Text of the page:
I think you’re glossing over a lot of reasonably complex points in venting your frustration with the current state of HCR.Report

          • Avatar Jaybird in reply to greginak says:

            You’ve gotta admit, that whole “we aren’t going to deny unnecessary treatments!” argument was going gangbusters until those (probably-backed-by-Republicans!) doctors wrecked everything by coming out and saying “yearly mammograms are no longer considered necessary”.Report

        • Avatar Michael Drew in reply to Kyle says:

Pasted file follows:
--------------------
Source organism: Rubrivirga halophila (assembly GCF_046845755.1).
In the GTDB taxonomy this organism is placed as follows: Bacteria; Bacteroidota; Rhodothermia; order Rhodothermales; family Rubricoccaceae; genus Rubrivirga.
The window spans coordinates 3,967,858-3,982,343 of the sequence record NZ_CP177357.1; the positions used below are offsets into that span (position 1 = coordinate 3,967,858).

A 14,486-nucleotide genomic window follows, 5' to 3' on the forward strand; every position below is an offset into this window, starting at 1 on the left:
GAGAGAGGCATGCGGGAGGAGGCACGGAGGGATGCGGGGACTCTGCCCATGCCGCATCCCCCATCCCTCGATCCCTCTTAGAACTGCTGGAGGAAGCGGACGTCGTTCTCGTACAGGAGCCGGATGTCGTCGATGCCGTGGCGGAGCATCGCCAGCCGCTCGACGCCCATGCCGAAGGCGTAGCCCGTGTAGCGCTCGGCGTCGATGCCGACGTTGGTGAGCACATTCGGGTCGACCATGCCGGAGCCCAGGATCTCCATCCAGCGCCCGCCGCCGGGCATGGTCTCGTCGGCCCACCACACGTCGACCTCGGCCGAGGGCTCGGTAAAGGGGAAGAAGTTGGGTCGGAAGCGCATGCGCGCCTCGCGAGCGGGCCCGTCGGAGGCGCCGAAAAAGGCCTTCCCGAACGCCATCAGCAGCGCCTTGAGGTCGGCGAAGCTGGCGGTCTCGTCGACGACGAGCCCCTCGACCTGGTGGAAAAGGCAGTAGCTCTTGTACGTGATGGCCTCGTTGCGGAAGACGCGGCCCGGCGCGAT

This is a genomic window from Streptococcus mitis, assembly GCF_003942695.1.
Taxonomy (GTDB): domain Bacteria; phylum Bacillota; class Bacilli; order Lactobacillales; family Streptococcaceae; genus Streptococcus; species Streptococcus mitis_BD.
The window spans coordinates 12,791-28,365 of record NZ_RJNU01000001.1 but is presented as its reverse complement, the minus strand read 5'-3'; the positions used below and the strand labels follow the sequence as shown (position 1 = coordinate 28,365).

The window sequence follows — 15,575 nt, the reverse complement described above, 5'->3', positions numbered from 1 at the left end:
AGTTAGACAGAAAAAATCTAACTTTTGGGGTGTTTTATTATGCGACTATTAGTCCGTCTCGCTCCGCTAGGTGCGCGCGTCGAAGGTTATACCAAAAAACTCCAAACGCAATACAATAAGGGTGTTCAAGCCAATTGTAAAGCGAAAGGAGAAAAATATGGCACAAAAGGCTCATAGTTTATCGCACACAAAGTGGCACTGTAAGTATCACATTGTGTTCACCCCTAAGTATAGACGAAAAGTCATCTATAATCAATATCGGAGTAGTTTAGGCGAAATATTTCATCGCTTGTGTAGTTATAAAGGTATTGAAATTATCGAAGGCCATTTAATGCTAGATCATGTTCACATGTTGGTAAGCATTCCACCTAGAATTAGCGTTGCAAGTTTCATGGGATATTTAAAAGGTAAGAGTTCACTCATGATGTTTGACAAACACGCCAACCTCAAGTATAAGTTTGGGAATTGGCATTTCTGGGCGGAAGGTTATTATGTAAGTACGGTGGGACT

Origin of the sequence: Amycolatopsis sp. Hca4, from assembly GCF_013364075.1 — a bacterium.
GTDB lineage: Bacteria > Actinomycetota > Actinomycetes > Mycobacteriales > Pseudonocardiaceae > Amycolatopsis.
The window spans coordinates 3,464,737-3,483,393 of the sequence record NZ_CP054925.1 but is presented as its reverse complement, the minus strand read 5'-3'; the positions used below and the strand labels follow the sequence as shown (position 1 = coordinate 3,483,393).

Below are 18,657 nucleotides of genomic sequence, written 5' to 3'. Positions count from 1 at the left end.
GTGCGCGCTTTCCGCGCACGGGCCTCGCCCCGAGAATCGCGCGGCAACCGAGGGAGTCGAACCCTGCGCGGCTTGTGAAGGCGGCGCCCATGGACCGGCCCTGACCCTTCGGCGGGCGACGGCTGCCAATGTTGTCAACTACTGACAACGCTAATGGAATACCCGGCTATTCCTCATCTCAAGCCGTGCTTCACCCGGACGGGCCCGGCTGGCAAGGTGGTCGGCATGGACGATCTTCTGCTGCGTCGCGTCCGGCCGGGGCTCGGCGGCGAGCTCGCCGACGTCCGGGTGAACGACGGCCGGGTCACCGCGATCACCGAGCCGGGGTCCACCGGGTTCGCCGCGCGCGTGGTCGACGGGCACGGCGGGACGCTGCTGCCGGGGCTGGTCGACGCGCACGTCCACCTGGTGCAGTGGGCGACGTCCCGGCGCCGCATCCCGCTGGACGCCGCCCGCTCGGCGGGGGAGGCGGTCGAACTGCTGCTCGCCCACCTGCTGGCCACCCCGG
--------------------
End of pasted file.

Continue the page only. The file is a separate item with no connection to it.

I agree that in terms of belief in government efficacy this is a center-right nation, and Democrats have to deal with that. But that makes a decisive electoral victory fought on just those questions all the more convincing about what it means about the voters’ grant of if not a mandate then at least permission to address major questions with the approach outlined in the campaign. This all the more deligitimizes Republican intransigence (Democrats are always expected to work woth Republicans on their priorities after Republican victories, and contra E.D.’s claims in the attached article, almost always do — by my count 11 Democratic Senators voted for the 2001 Economic Growth and Tax Relief Reonciliation Act of 2001.) Democrats and not Republicans would be the ones to face the backlash f they ended up overstepping on an actually-enacted policy; Republicans would be the beneficiaries of same. If they believed that would occur, they would dispatch the very few necessary moderates to make sure the process goes forward. Republicans then have not shown that the policy in question would in fact be an overstep that the public would reject; on the contrary they fear it would be a resounding success with decades of happy returns for Democrats. Rather so far they have merely shown that they can make the process ugly enough to collapse voter confidence in the proposals being worked over, er, on. Masterfully.